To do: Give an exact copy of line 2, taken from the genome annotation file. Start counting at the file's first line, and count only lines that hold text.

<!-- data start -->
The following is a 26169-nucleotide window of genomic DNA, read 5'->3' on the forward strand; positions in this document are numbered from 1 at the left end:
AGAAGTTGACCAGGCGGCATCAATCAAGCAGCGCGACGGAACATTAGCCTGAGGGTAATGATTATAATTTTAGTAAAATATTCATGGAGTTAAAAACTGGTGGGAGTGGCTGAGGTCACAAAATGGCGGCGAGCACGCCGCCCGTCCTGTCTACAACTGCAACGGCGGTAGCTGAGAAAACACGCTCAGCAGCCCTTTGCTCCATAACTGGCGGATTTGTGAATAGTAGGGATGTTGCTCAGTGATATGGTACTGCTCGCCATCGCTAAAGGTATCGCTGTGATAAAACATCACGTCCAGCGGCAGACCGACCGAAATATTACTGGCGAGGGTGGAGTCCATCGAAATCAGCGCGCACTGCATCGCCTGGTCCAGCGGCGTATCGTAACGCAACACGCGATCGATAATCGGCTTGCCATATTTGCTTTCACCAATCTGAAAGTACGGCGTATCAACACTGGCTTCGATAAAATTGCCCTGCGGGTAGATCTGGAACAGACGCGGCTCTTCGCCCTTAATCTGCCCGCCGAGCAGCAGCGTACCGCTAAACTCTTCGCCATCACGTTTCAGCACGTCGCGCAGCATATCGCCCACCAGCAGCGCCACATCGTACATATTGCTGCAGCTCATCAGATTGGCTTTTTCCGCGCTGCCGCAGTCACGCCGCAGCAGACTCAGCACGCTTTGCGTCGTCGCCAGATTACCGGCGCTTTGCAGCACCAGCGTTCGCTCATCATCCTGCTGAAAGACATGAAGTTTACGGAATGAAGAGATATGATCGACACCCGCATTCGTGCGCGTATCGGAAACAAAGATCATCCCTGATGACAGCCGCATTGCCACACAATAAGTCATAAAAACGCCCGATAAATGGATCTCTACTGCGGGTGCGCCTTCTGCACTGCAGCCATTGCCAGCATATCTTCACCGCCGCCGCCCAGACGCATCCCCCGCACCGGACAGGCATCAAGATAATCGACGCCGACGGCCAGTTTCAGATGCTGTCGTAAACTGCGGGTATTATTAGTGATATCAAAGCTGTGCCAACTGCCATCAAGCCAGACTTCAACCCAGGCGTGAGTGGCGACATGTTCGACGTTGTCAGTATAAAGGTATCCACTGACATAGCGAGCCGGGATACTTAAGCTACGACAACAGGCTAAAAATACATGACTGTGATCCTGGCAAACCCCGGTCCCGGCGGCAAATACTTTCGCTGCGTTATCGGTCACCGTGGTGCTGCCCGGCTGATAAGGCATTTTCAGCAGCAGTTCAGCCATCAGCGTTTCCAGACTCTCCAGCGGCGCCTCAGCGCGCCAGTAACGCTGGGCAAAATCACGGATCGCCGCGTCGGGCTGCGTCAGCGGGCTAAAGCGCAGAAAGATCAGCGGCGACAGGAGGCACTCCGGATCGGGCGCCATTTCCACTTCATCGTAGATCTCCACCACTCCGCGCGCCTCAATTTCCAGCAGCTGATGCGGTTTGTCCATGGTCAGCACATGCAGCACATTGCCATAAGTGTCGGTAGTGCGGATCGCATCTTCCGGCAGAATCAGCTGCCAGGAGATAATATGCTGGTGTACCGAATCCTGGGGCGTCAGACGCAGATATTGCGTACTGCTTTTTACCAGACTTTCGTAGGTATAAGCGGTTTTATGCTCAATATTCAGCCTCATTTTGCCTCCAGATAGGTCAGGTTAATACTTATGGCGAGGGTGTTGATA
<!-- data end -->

AGAAGTTGACCAGGCGGCATCAATCAAGCAGCGCGACGGAACATTAGCCTGAGGGTAATGATTATAATTTTAGTAAAATATTCATGGAGTTAAAAACTGGTGGGAGTGGCTGAGGTCACAAAATGGCGGCGAGCACGCCGCCCGTCCTGTCTACAACTGCAACGGCGGTAGCTGAGAAAACACGCTCAGCAGCCCTTTGCTCCATAACTGGCGGATTTGTGAATAGTAGGGATGTTGCTCAGTGATATGGTACTGCTCGCCATCGCTAAAGGTATCGCTGTGATAAAACATCACGTCCAGCGGCAGACCGACCGAAATATTACTGGCGAGGGTGGAGTCCATCGAAATCAGCGCGCACTGCATCGCCTGGTCCAGCGGCGTATCGTAACGCAACACGCGATCGATAATCGGCTTGCCATATTTGCTTTCACCAATCTGAAAGTACGGCGTATCAACACTGGCTTCGATAAAATTGCCCTGCGGGTAGATCTGGAACAGACGCGGCTCTTCGCCCTTAATCTGCCCGCCGAGCAGCAGCGTACCGCTAAACTCTTCGCCATCACGTTTCAGCACGTCGCGCAGCATATCGCCCACCAGCAGCGCCACATCGTACATATTGCTGCAGCTCATCAGATTGGCTTTTTCCGCGCTGCCGCAGTCACGCCGCAGCAGACTCAGCACGCTTTGCGTCGTCGCCAGATTACCGGCGCTTTGCAGCACCAGCGTTCGCTCATCATCCTGCTGAAAGACATGAAGTTTACGGAATGAAGAGATATGATCGACACCCGCATTCGTGCGCGTATCGGAAACAAAGATCATCCCTGATGACAGCCGCATTGCCACACAATAAGTCATAAAAACGCCCGATAAATGGATCTCTACTGCGGGTGCGCCTTCTGCACTGCAGCCATTGCCAGCATATCTTCACCGCCGCCGCCCAGACGCATCCCCCGCACCGGACAGGCATCAAGATAATCGACGCCGACGGCCAGTTTCAGATGCTGTCGTAAACTGCGGGTATTATTAGTGATATCAAAGCTGTGCCAACTGCCATCAAGCCAGACTTCAACCCAGGCGTGAGTGGCGACATGTTCGACGTTGTCAGTATAAAGGTATCCACTGACATAGCGAGCCGGGATACTTAAGCTACGACAACAGGCTAAAAATACATGACTGTGATCCTGGCAAACCCCGGTCCCGGCGGCAAATACTTTCGCTGCGTTATCGGTCACCGTGGTGCTGCCCGGCTGATAAGGCATTTTCAGCAGCAGTTCAGCCATCAGCGTTTCCAGACTCTCCAGCGGCGCCTCAGCGCGCCAGTAACGCTGGGCAAAATCACGGATCGCCGCGTCGGGCTGCGTCAGCGGGCTAAAGCGCAGAAAGATCAGCGGCGACAGGAGGCACTCCGGATCGGGCGCCATTTCCACTTCATCGTAGATCTCCACCACTCCGCGCGCCTCAATTTCCAGCAGCTGATGCGGTTTGTCCATGGTCAGCACATGCAGCACATTGCCATAAGTGTCGGTAGTGCGGATCGCATCTTCCGGCAGAATCAGCTGCCAGGAGATAATATGCTGGTGTACCGAATCCTGGGGCGTCAGACGCAGATATTGCGTACTGCTTTTTACCAGACTTTCGTAGGTATAAGCGGTTTTATGCTCAATATTCAGCCTCATTTTGCCTCCAGATAGGTCAGGTTAATACTTATGGCGAGGGTGTTGATA